Skip to content

Principles of Pragmatic Evaluation event

How can we meet the call for more appropriate and robust evaluation? How do we generate more rigorous and relevant evidence?

These were some of the questions explored by more than 30 people with an interest in evaluation, including commissioners, researchers and the public, at the Principles of Pragmatic Evaluation workshop on Wednesday 16 December 2015 organised by the West of England Evaluation Strategy Group.

The interactive workshop explored the principles of pragmatic evaluation, and was led by Dr Peter Brindle, Leader for Commissioning Evidence Informed Care at the West of England Academic Health Science Network (AHSN) and Evaluation Lead at the National Institute for Health Research Collaboration for Leadership in Applied Health Research and Care West (NIHR CLAHRC West). It was jointly organised by CLAHRC West, the West of England AHSN, Avon Primary Care Research Collaborative (APCRC) and Bristol Health Partners.

Before the event, attendees were provided with:

Workshop

On the day, delegate packs included the following additional documents:

Dr Peter Brindle set the scene of the workshop as a chance to learn, listen and discuss the opportunities and challenges for evaluation. He was clear that this was the beginning of a collaborative effort to create a shared common vision, strategy and, especially, an action plan for evaluation in the West of England with the potential for collaboration with similar initiatives across the country. He went on to provide his own reflections on why evaluation is important, the barriers to evaluation and some of solutions going forward, explaining that we need to:

“Choose the right tool for the job whether it is quality improvement, evaluation or research.”

The key note speaker for the day was Professor Jo Rycroft-Malone, Director of the NIHR Health Services and Delivery Research (HS&DR) Programme. Jo described some of the challenges, opportunities and implications of pragmatic evaluation for the programme. These included the implication for research methods, the need to agree what is ‘good enough’ evaluation, how to bridge the gap between those knowing and those doing, and what the rules of engagement are.

Lunch was followed by round table discussions on the following topics:

  1. How do we best involve patients, carers and the public in evaluation?
  2. How do we ensure that evaluation is of value to health and social care?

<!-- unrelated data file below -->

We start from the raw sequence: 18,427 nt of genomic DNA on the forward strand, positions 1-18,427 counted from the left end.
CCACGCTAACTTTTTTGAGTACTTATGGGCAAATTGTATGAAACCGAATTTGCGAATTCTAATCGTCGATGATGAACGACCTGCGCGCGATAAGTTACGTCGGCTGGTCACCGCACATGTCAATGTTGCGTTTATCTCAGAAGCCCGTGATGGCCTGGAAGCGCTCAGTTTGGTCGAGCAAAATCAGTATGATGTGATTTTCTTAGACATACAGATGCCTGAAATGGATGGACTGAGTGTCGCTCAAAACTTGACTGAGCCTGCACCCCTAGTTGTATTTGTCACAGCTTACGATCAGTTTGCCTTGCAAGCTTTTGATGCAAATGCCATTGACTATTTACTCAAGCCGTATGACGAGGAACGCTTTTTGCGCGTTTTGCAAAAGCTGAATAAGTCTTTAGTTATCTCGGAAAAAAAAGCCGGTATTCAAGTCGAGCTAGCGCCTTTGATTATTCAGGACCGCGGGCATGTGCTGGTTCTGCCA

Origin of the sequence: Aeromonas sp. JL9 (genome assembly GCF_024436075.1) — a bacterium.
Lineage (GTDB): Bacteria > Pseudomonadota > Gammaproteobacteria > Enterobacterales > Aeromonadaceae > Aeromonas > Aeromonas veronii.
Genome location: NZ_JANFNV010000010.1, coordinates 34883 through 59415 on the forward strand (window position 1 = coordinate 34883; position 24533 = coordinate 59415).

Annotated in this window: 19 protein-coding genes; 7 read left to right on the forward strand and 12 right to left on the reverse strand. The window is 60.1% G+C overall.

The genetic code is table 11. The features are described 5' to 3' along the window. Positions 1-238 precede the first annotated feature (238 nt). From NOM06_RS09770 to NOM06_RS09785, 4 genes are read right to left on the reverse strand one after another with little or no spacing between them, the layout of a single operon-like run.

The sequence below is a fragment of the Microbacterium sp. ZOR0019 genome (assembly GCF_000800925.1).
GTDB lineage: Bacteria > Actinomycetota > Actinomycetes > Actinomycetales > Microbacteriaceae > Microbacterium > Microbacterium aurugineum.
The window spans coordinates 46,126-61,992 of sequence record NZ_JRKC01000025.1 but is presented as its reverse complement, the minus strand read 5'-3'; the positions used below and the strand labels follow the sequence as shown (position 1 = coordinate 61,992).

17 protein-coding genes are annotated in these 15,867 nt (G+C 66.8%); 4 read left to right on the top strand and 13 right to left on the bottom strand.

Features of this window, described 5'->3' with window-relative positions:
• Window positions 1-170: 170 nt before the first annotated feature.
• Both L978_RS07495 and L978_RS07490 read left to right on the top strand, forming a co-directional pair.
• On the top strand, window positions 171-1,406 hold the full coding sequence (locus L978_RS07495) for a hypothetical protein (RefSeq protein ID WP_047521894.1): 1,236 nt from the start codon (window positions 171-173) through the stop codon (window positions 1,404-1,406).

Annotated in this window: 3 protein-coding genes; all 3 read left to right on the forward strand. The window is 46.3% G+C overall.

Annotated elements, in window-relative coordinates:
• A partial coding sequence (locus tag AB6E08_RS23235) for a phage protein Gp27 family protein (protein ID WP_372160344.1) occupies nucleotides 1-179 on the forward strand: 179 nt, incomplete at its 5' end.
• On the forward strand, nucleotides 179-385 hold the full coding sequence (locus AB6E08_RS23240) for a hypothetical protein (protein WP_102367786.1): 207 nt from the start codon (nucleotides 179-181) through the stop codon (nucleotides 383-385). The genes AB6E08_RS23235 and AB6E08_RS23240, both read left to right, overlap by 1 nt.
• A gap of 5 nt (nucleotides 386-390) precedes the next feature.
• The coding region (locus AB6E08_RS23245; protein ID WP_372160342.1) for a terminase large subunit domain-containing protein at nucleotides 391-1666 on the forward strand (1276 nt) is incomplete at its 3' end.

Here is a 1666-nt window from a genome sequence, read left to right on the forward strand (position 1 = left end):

3. How do we build a culture of evaluation?
  4. How do we create an ethical approach to evaluation?
  5. How do we make the trade-off between rigor and relevance?

These table sessions inspired a broad range of discussions and reflections as well as a chance to share good practice and innovative ideas and solutions. These sessions were fed back to the room for further discussion. Themes emerging included the need for:

  • genuine and early co-production in evaluation
  • good early evaluation planning with all the right stakeholders and information
  • development of capacity, skills and understanding of evaluation
  • both rigorous and relevant evaluations

There was also interest in the researcher-in-residence model being driven by Martin Marshall at University College London, Peter Brindle through his work at the Avon Primary Care Research Collaborative and Lesley Wye at the University of Bristol. This was acknowledged as an excellent way of bridging the ‘know-do’ gap and supporting putting evidence into practice.

Outputs

The final step involved participants making a commitment to action as a result of the workshop discussions, whether something they personally intended to do or that they would take back to their organisation. A large number of actions were pledged and these will be pulled together and followed up in the coming weeks. Examples include:

I am going to “lobby for equal status of evaluation and research”

I am going to “ensure evaluation is embedded in transformation at the outset”

I am going to develop a “key guidance sheet”

Meet expectations

Throughout the event there was a positive and energetic atmosphere in the room, and post event feedback found that the event met attendees’ expectations fully (89%) or at least partially (11%), and supported networking opportunities fully (61%) or at least partially (39%). Comments included:

“An excellent event, really well put together”

Networking opportunities“I think it has laid some great foundations”

Dr Peter Brindle said:

“I feel that the event has helped to create an energetic and supportive community of action in the West of England, to overcome the barriers to integrating evaluation into service change and innovation.”

The organisers would like to say a big thank you to all those who participated for their excellent contributions and commitment to actions to help drive this agenda forward – Thank you!

For more information or to get involved contact Jo Bangoura, Evaluation and Commissioning Lead on j.bangoura@nhs.net.

Feedback

Feedback from the event was very positive. Download the PDF feedback infographic.

Breakdown of attendees at POPE event

Posted on July 6, 2016

> Back to index